ST. PAUL, Minn. -- Legislative leaders Tuesday decided they won't allow members to vote this year on a bill mandating hands-free only use of cell phones while driving.

Rep. Mark Uglem, the Champlin Republican who is the lead author of the bill, said he received word Tuesday morning the measure wouldn't be put on the House calendar in the remaining few days of the 2018 session.

He said House Majority Leader broke the news to him, but didn't offer any explanations on behalf of the internal committee that made the decision.

"Part of the reason I’m here, or any representative or senator is here, is to take care of our constituents. And our constituents are dying," Rep. Uglem told KARE.

" So I’m extremely distressed and, frankly, very mystified. It just goes right back to why people don’t like government, and why politicians have a very bad reputation."

Uglem's bill had made it through all the necessary committees, and enjoyed support from the Minnesota Police Chiefs Association, the Minnesota State Patrol, MADD, Minnesota Association and many other groups.

He said he's often told that the hands-free proposal resembles the Sunday liquor bill, a change that was inevitable and popular, and yet took many years to get past the opponents in the legislature. Uglem disagrees.

"People say 'It’s kind of like Sunday liquor' but there’s no comparison, none whatsoever," Uglem explained. "This is the biggest single public safety issue on our roads today, and we are not addressing it."

People who've lost loved ones to distracted drivers, who've lobbied two years for this bill, gathered outside the State Capitol to demand answers and action.

"Why?! Give me an explanation!?," Vijay Dixit told reporters. "Just tell us in simple English why you're not giving this a vote!"

Dixit's daughter Shreya was killed at the age of 19 in 2007, when the young woman she was riding with reached for a napkin and lost control of her car. He said the action was an affront to Shreya and the other victims.

"Those sons and daughters, husbands and wives, their bodies are rolling in their graves! Rolling in their graves! Rolling in their graves!"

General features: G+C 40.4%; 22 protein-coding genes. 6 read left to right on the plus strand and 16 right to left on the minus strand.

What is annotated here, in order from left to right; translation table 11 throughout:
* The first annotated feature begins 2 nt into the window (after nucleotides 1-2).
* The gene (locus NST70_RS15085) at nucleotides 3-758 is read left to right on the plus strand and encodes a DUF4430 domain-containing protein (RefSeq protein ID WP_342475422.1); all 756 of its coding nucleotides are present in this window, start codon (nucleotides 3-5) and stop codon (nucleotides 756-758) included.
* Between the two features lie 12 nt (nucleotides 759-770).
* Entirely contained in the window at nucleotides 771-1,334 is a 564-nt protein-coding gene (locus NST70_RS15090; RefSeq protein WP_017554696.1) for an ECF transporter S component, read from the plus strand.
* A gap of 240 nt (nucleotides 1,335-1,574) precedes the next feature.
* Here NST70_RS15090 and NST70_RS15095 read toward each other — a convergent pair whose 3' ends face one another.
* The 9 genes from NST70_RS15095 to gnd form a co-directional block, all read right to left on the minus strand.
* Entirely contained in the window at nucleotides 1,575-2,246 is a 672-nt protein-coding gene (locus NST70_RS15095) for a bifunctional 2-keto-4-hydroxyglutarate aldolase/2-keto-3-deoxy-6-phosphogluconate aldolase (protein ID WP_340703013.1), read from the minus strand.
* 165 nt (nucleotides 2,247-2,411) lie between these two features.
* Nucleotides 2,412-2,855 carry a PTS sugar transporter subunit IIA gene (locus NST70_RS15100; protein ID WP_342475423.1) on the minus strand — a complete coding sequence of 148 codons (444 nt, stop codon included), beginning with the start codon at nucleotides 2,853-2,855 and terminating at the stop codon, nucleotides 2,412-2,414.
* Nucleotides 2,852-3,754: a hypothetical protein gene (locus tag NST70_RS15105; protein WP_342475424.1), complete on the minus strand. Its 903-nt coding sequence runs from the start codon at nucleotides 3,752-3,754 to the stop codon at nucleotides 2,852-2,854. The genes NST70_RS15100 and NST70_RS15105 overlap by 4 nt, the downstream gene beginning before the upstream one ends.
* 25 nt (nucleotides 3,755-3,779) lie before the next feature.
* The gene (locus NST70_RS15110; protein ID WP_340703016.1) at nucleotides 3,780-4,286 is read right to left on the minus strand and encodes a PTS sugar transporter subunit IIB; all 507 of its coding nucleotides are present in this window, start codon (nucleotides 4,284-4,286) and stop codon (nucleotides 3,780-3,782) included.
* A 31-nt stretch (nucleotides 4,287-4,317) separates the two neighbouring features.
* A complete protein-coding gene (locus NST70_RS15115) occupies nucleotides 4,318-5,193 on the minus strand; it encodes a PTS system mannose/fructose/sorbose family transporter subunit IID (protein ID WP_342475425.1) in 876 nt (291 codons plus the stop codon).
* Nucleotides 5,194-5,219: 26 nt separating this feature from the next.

Greg Tikalsky of New Prague, whose father was killed by a woman answering emails while driving, said the decision to block the bill from the House floor was "morally reprehensible" and "bad government."

Tikalsky said the situation made it appear that the entire legislature is controlled by a handful of lawmakers.

Until this week, the pressure had been on Senate Majority Leader Paul Gazelka, for not allowing hearings on the bill in the Senate, which effectively stopped the legislation from advancing in that chamber.

But Sen.Gazelka, a Nisswa Republican, told supports on Friday he would allow the Senate to consider the hands-free bill if it passed the House first. The shifted the pressure to House Speaker Kurt Daudt, to allow a vote on Uglem's bill.

Rep. Daudt wasn't available for comment on the issue Tuesday.

Rep. Uglem said there was vote in the closed-door meeting of the House GOP Caucus, and 53 Republican representatives expressed support for his bill. So it would've taken at least 15 Democrats to cross over and vote for it, but that wouldn't have been a problem considering DFL Rep. Frank Hornstein of Minneapolis is the co-author of the bill.

"Some people claims my bill would infringe on personal freedoms," Uglem said. "People that are distracted driving, that are Facebooking, that are Snapchatting, that are playing games, trading stocks, making dinner reservations, they’re infringing on my right to safe roads!"

Uglem is retiring from the legislature after this session, so he won't be the one carrying the banner in the House next year.